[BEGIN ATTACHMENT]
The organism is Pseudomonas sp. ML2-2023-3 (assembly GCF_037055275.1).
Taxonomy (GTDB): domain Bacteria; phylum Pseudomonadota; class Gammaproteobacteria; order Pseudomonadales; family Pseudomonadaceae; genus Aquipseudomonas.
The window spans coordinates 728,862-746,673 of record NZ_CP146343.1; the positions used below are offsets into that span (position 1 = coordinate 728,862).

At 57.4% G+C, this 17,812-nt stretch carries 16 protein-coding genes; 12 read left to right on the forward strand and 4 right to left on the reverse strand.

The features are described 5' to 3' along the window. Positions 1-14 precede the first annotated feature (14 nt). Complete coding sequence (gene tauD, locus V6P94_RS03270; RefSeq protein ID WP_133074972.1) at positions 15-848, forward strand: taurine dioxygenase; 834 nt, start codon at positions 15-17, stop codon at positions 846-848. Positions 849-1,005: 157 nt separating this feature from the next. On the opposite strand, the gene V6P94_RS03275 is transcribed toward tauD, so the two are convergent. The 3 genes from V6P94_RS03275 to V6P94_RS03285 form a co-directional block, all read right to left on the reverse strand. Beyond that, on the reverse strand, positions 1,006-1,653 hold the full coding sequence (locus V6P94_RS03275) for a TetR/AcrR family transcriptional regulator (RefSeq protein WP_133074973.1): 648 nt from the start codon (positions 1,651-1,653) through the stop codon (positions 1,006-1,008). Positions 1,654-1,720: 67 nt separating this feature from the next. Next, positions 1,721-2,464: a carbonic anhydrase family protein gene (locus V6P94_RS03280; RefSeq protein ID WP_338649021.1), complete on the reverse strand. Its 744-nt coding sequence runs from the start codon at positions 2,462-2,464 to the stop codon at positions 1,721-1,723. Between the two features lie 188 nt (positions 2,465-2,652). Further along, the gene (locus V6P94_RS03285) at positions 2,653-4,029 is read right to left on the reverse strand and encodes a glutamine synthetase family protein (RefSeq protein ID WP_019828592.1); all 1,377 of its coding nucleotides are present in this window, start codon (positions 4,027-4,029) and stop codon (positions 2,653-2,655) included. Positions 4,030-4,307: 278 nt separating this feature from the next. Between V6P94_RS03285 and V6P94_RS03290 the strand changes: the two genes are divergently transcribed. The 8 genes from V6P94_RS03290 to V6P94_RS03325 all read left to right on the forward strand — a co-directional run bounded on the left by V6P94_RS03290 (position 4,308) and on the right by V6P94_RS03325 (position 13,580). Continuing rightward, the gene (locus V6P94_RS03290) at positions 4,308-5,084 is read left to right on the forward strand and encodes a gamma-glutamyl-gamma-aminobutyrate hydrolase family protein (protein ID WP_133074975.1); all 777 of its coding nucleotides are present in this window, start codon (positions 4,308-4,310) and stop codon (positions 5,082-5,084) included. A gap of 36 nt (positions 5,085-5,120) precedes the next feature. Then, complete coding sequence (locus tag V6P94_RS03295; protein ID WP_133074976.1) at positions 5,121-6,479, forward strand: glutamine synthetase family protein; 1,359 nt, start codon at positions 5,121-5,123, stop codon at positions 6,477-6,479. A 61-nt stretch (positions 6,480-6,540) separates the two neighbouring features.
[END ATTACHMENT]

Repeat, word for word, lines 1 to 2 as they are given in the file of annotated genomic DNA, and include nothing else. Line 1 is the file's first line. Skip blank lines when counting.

The organism is Pseudomonas sp. ML2-2023-3 (assembly GCF_037055275.1).
Taxonomy (GTDB): domain Bacteria; phylum Pseudomonadota; class Gammaproteobacteria; order Pseudomonadales; family Pseudomonadaceae; genus Aquipseudomonas.